Softek's TDMF uses a different approach to migrate data between local storage volumes. Prior to copying a block, it places a lock on the block on the source volume, copies that block to the target volume and then releases the block. By default, copies occur every 1/100th of a second in 256KB blocks. However, Sof-tek engineers recommend increasing the block size to 4MB or 8MB and executing the migration during periods of application inactivity to complete the migration more quickly. Once the blocks are migrated, any updates to the migrated blocks are synchronously written to both the source and target volumes.
Once the migration is complete and the volumes are synchronized, TDMF provides Unix users with a command-line option to redirect the application I/O from the source volume to the target volume, or back again if there are problems. Completed without quiescing the application, the switchover command elevates the target volume to the position of primary volume, while in the background TDMF mirrors write I/Os to the old source volume. This allows users to fall back to the original configuration using the same switchover command, provides a period of time to test the new target volume with the application, and lets users choose the exact time to terminate the copies to the source volume.
Topio's TDPS also starts by copying all the data from the source volume to the target volume, although it performs a few tasks differently. First, it copies the blocks in average sizes of about 10KB. Then, instead of synchronously copying writes to both source and target volumes, it makes a copy of the write I/Os and puts them in a buffer. Finally, in the instances where a write is occurring to a block at the same time it's being copied, TDPS suspends the copy, allows the update to complete and then copies the updated block to the target volume.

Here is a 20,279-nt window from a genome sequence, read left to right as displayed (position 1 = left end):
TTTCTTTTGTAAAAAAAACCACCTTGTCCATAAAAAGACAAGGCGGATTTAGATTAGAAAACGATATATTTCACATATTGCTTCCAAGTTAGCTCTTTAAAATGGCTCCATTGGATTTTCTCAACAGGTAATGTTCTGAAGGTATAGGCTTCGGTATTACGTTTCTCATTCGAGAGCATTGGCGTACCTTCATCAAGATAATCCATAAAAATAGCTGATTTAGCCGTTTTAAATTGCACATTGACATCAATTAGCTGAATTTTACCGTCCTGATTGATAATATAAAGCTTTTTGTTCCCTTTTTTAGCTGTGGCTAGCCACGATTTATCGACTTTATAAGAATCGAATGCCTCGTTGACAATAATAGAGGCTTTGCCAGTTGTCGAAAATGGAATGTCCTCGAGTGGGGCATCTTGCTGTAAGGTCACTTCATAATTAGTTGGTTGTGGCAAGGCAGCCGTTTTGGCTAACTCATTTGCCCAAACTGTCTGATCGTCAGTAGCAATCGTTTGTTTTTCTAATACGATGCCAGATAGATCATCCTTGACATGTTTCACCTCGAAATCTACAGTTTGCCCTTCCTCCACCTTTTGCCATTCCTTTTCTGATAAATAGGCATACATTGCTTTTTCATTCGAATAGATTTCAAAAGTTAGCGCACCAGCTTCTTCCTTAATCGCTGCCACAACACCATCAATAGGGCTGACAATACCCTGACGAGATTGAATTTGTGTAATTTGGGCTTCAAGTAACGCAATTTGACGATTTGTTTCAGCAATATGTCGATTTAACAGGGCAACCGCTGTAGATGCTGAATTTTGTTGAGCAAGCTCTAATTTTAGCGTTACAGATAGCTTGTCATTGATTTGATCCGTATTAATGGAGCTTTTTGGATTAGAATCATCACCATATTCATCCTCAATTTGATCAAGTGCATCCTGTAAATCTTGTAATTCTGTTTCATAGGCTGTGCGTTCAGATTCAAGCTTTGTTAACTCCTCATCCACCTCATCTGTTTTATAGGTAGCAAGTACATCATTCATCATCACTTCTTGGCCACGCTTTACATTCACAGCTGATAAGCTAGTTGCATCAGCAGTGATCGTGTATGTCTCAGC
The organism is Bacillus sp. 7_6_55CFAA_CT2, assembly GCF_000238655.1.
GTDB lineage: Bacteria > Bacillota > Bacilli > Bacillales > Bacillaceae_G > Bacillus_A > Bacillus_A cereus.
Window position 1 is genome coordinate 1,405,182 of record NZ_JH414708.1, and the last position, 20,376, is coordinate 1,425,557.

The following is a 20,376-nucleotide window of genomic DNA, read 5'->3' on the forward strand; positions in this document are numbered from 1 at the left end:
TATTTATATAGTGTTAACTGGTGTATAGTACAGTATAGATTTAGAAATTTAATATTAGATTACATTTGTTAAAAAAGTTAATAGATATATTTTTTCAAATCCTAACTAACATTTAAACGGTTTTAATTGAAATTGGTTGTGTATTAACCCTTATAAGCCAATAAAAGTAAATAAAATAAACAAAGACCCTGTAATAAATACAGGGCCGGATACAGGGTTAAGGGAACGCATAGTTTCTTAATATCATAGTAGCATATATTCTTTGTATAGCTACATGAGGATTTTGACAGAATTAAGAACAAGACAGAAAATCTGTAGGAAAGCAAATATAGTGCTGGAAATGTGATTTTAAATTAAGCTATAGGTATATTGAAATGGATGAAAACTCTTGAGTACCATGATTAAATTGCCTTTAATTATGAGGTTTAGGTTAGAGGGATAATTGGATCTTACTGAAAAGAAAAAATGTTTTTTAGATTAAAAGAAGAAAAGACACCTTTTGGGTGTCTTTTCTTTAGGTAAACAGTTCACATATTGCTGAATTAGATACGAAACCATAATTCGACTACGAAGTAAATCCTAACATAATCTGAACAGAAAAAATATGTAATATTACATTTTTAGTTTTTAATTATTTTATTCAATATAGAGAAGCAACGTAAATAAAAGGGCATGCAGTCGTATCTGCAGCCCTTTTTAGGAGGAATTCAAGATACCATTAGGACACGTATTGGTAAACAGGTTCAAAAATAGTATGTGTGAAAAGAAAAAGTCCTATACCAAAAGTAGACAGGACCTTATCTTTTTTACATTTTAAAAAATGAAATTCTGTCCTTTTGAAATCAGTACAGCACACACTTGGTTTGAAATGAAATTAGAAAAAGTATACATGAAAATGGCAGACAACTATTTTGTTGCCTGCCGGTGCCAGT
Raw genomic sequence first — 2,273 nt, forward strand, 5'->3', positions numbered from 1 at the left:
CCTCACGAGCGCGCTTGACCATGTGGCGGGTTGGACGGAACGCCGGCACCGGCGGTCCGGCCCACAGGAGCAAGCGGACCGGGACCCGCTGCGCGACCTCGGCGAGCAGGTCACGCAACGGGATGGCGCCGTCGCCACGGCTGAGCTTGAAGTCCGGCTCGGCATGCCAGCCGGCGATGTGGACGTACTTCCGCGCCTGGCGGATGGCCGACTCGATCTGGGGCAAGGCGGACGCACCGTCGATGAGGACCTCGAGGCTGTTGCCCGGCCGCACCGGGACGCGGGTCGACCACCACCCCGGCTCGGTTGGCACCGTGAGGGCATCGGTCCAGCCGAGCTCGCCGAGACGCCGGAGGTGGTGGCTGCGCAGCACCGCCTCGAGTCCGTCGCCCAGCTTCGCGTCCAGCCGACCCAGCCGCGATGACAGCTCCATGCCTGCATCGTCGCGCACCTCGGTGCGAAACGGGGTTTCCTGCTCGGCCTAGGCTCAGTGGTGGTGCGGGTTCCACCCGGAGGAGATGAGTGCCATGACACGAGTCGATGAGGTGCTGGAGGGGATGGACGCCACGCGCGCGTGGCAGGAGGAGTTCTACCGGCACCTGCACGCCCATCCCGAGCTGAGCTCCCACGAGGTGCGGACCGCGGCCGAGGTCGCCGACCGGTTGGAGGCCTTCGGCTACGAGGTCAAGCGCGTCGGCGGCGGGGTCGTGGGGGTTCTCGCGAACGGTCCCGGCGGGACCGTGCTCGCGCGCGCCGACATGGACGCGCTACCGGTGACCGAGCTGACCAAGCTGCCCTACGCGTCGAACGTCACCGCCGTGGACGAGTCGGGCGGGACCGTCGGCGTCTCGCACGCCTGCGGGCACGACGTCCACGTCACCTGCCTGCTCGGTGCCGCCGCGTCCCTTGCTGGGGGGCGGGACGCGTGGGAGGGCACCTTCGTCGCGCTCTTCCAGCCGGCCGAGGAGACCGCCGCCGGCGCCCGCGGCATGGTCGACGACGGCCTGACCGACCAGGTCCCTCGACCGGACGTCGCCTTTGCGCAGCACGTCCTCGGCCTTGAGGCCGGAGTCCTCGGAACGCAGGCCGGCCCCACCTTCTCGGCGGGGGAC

Because TDPS uses copies of the write I/Os instead of write mirroring, it's necessary to quiesce the application to switch from the source to the target volume. TDPS' "freeze" feature quiesces the application, verifies that all writes have been written to the source volumes, copies the final write I/Os to the target volume and then verifies that both volumes are in sync. Once this is complete, the application can be safely repointed to the target volume.
While quiescing the application temporarily disrupts the migration, it provides a checkpoint to test the data on the target volume. By first verifying the integrity of the data on the target volume and how well it performs using another instance of the application, users can achieve some level of confidence before switching over the production application to the target volume. However, this testing requires users to resync the data on the source and target volumes before actually cutting over the production server to the new volume.
Server-to-remote server data migrations
Migrating data at a block level from the source server to a remote target server introduces a different set of issues:
- Creating the initial copy of the data on the target server
- Synching the data once the initial copy is in place
- Going forward to the target server
- Falling back to the source server
- Shutting down the application to switch between servers
How the initial copy of the data is created on the target server depends on three variables: distance, bandwidth and the amount of data. When the target server is close, there's a minimal amount of data to move and ample network bandwidth between the source and target servers; creating and synchronizing the data between the source and target servers is no big deal. However, it becomes an issue when you need to migrate a large amount of data over a limited bandwidth network connection; each product offers a way to accomplish this objective.
Symantec's Veritas Volume Replicator uses checkpoint initialization, replicated volume group (RVG), storage replicator log (SRL) and replication link (RLINK) to move large amounts of data from the source to the target server by creating a full hot block-level backup to tape. The SRL is used to map changes during the backup; Veritas Volume Replicator places a check-start pointer in the SRL when the backup begins and a check-end pointer at the end of the backup. The tapes with the backup are then sent to the target server and the data is restored there.